Small footprint and light weight
Has most of the features of larger pots
Inner pot is dishwasher-safe
Smaller capacity; large recipes may not fit
Only one pressure setting
Two-prong power cord (no ground)
We already knew we loved the 6-quart Instant Pot Lux 6-in-1 Pressure Cooker when we decided to take the 3-quart Instant Pot Lux Mini version for a thorough test of all of our cooking needs. We fully expected it to be handy for side dishes and small meals, but we also tested it with a full pound of dried beans, as well as main dish recipes from cookbooks. Is the tiny yet highly rated Instant Pot model worth the reduced counter space it takes? We have that answer.
Setup Process: Simple enough
This Instant Pot comes with a small cooking rack that fits in the stainless steel pot. Though intended for steaming foods or raising cooking dishes off the bottom of the pot, we found that it also worked well as a trivet outside the pot.
Also included are a small measuring cup for rice, a rice paddle, and a spoon. The lid has a removable silicone seal. Before the first use, all cooking components should be washed and dried, followed by a water test. This test shows the cooker is functioning properly and also helps get you accustomed to the cooker’s functions.
Design: Not stunningly beautiful
The Lux Mini looks like a classic Instant Pot, complete with a center display for the time or for warnings and buttons surrounding that display. It’s a little utilitarian but still attractive enough to be at home on the counter. The top handle was comfortable to use to open or close the cooker. The pressure toggle sets to sealing (for pressure cooking) in the center position, and it vents when turned left or right.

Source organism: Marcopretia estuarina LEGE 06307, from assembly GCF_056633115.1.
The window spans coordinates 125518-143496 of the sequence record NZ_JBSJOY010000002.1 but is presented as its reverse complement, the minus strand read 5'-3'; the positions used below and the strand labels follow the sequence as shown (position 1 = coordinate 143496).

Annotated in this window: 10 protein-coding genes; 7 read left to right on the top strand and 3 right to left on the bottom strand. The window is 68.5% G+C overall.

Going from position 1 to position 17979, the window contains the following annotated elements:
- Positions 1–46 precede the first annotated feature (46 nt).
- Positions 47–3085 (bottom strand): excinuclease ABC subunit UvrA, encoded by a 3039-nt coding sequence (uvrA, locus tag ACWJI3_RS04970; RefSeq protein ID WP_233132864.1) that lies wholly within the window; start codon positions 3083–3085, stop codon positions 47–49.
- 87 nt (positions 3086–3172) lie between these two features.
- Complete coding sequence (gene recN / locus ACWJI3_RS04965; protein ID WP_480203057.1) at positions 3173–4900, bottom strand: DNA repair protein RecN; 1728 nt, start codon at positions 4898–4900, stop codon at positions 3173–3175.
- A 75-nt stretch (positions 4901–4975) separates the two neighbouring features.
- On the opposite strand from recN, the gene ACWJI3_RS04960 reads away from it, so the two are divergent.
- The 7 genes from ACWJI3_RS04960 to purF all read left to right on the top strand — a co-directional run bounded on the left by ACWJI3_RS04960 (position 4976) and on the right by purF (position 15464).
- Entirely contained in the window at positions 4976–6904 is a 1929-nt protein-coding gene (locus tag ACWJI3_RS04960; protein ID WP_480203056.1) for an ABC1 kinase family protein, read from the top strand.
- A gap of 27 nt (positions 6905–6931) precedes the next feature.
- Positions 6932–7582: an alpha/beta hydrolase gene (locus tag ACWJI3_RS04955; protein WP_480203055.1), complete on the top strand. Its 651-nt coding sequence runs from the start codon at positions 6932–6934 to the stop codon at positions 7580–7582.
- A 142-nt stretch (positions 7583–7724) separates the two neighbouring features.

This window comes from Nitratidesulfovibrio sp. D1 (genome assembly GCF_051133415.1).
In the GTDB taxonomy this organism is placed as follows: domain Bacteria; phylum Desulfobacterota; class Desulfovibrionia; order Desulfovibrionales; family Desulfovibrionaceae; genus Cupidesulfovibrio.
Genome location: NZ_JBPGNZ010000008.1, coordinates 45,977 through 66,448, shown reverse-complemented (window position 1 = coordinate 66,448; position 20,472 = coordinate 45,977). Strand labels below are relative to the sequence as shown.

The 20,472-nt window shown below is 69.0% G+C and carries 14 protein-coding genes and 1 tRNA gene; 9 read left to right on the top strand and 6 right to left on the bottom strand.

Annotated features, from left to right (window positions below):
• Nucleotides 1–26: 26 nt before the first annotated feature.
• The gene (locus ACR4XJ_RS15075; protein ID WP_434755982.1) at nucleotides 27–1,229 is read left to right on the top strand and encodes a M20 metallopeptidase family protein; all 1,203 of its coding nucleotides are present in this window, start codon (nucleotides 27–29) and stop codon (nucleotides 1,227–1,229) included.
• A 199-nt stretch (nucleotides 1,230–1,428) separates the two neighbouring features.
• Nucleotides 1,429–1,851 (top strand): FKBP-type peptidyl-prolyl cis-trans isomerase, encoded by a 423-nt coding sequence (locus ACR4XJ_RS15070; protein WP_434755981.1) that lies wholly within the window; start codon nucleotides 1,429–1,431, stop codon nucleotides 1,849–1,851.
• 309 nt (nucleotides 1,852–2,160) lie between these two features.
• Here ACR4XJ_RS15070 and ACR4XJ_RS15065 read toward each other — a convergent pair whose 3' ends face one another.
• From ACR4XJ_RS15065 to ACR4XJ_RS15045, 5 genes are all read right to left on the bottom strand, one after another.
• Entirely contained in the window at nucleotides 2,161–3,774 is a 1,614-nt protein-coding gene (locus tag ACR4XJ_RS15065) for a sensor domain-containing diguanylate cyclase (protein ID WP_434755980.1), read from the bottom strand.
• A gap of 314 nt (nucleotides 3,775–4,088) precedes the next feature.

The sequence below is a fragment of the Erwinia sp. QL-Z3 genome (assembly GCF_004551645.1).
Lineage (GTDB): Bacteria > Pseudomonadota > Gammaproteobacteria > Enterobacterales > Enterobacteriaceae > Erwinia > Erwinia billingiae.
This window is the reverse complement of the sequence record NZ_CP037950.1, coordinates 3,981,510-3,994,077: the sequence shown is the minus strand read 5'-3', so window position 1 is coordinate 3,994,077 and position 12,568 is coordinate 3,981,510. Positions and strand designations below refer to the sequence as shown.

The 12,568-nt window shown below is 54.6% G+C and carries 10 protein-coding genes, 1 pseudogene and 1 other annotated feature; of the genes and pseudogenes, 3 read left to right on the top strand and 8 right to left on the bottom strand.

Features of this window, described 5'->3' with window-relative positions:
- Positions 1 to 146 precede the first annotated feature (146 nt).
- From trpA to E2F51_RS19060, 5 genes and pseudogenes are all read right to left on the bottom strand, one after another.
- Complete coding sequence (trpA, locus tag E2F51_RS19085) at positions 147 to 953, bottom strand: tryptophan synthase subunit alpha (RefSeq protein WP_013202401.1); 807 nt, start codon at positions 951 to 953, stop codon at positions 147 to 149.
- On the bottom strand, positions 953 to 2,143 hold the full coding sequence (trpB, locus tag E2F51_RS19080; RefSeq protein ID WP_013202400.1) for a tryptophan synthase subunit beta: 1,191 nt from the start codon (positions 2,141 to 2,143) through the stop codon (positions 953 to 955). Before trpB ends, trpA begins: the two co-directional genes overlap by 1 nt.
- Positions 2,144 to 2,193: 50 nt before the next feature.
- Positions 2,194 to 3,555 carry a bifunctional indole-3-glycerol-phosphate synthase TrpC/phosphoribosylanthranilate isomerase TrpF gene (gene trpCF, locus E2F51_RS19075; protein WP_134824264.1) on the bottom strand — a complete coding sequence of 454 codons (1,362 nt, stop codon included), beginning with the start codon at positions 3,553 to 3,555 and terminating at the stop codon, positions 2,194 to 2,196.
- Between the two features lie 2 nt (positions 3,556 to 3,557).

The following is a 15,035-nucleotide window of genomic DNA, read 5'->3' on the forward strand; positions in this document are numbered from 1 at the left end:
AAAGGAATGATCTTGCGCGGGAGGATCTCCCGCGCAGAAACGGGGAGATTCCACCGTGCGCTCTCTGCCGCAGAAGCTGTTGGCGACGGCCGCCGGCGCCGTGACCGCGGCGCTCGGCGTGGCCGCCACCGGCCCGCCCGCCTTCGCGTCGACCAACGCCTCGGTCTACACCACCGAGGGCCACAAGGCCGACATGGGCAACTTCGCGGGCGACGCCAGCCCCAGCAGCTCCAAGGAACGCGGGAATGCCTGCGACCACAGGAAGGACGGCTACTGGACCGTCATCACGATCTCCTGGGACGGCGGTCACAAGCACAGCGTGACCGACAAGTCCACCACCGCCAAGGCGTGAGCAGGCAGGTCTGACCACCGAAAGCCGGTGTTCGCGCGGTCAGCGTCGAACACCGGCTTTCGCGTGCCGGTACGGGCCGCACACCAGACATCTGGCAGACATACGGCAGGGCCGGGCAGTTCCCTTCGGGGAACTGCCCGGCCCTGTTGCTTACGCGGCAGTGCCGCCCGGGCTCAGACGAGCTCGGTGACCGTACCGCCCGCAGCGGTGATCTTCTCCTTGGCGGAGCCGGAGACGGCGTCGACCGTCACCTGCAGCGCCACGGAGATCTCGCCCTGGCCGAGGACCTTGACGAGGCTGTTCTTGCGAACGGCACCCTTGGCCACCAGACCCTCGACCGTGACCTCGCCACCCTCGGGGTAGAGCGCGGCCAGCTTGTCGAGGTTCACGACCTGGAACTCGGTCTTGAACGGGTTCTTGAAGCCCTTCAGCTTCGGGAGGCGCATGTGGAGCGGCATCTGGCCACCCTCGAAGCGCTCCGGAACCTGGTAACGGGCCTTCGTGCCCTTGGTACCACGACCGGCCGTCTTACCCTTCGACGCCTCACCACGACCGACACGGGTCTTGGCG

This Instant Pot is UL- and ULC-certified. It has a two-prong, non-grounded electric plug. We were surprised to see that on a countertop appliance, but since the manufacturer built it that way, we’re confident that it’s sufficient.
Features: Packed with presets
While the Lux Mini has half the capacity of the 6-quart Lux, it has the same six functions (pressure cooker, slow cooker, rice cooker, sauté, steamer, and warmer) and most of the same preset programs (soup/broth, meat/stew, egg, sauté, rice, porridge, steam, pressure cook, keep warm and slow cook), missing just the cake and multigrain options. Truthfully, we didn’t miss them.
We found that the button we used most was the pressure cook button (labeled “manual” on some other models), particularly when we followed cookbook instructions. It makes sense—cookbooks want to be inclusive and to have a long shelf life, so they avoid instructing users to press buttons that might not exist.
One of the great things about the Instant Pot’s popularity is the vast array of resources available.
One function we thought we might miss was the ability to choose low pressure, but we seldom ran into recipes that asked for the low-pressure setting, and we managed to adjust those with little trouble.
While the steam, rice, and egg buttons are handy to have, they may still require adjusting the time, so it’s wise to check instructions for properly cooking those foods rather than pressing a button and hoping for the best.
While this Instant Pot has a slow-cook feature, even the most enthusiastic Instant Pot fans admit that the results aren’t always perfect. Slow cookers heat all around the sides, but the Instant Pot just heats from the bottom, so it’s much better at slow cooking thin liquids than it is for slow cooking hearty stews. We found heavy stews or thick sauces worked better with a little stirring during slow cooking.